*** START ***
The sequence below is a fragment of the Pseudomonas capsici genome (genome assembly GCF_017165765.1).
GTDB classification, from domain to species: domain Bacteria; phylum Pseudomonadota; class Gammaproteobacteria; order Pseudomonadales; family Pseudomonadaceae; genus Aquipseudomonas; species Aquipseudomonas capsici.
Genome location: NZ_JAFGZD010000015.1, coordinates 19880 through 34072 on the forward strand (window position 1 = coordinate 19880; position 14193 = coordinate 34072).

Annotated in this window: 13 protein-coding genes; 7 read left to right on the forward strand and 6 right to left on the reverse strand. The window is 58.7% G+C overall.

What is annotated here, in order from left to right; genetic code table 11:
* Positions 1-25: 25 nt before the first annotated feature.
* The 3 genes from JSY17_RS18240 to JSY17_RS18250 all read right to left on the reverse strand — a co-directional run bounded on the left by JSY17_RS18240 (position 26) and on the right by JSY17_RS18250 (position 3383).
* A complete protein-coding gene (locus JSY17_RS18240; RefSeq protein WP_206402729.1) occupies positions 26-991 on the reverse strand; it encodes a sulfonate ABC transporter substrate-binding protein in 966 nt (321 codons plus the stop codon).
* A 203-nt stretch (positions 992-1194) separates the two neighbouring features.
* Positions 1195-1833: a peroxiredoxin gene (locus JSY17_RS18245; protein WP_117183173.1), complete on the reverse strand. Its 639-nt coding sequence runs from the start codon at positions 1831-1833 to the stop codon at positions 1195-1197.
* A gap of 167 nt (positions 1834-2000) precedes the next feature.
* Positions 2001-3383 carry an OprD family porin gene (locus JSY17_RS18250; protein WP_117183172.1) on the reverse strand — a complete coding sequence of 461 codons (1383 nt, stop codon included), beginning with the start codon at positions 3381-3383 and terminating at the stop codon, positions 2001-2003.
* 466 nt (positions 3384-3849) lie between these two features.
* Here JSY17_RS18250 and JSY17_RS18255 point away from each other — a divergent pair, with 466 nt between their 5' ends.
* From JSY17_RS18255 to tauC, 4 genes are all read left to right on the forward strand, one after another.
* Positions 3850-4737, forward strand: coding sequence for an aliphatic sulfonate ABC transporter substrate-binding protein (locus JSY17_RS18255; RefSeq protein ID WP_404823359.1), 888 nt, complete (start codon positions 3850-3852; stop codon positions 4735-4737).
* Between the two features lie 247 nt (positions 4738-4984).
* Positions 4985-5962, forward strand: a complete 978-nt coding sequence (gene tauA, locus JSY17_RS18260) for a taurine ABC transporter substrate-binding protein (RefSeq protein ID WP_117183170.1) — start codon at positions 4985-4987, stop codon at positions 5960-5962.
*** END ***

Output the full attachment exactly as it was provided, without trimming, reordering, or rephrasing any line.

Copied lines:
The sequence below is a fragment of the Pseudomonas capsici genome (genome assembly GCF_017165765.1).
GTDB classification, from domain to species: domain Bacteria; phylum Pseudomonadota; class Gammaproteobacteria; order Pseudomonadales; family Pseudomonadaceae; genus Aquipseudomonas; species Aquipseudomonas capsici.
Genome location: NZ_JAFGZD010000015.1, coordinates 19880 through 34072 on the forward strand (window position 1 = coordinate 19880; position 14193 = coordinate 34072).

Annotated in this window: 13 protein-coding genes; 7 read left to right on the forward strand and 6 right to left on the reverse strand. The window is 58.7% G+C overall.

What is annotated here, in order from left to right; genetic code table 11:
* Positions 1-25: 25 nt before the first annotated feature.
* The 3 genes from JSY17_RS18240 to JSY17_RS18250 all read right to left on the reverse strand — a co-directional run bounded on the left by JSY17_RS18240 (position 26) and on the right by JSY17_RS18250 (position 3383).
* A complete protein-coding gene (locus JSY17_RS18240; RefSeq protein WP_206402729.1) occupies positions 26-991 on the reverse strand; it encodes a sulfonate ABC transporter substrate-binding protein in 966 nt (321 codons plus the stop codon).
* A 203-nt stretch (positions 992-1194) separates the two neighbouring features.
* Positions 1195-1833: a peroxiredoxin gene (locus JSY17_RS18245; protein WP_117183173.1), complete on the reverse strand. Its 639-nt coding sequence runs from the start codon at positions 1831-1833 to the stop codon at positions 1195-1197.
* A gap of 167 nt (positions 1834-2000) precedes the next feature.
* Positions 2001-3383 carry an OprD family porin gene (locus JSY17_RS18250; protein WP_117183172.1) on the reverse strand — a complete coding sequence of 461 codons (1383 nt, stop codon included), beginning with the start codon at positions 3381-3383 and terminating at the stop codon, positions 2001-2003.
* 466 nt (positions 3384-3849) lie between these two features.
* Here JSY17_RS18250 and JSY17_RS18255 point away from each other — a divergent pair, with 466 nt between their 5' ends.
* From JSY17_RS18255 to tauC, 4 genes are all read left to right on the forward strand, one after another.
* Positions 3850-4737, forward strand: coding sequence for an aliphatic sulfonate ABC transporter substrate-binding protein (locus JSY17_RS18255; RefSeq protein ID WP_404823359.1), 888 nt, complete (start codon positions 3850-3852; stop codon positions 4735-4737).
* Between the two features lie 247 nt (positions 4738-4984).
* Positions 4985-5962, forward strand: a complete 978-nt coding sequence (gene tauA, locus JSY17_RS18260) for a taurine ABC transporter substrate-binding protein (RefSeq protein ID WP_117183170.1) — start codon at positions 4985-4987, stop codon at positions 5960-5962.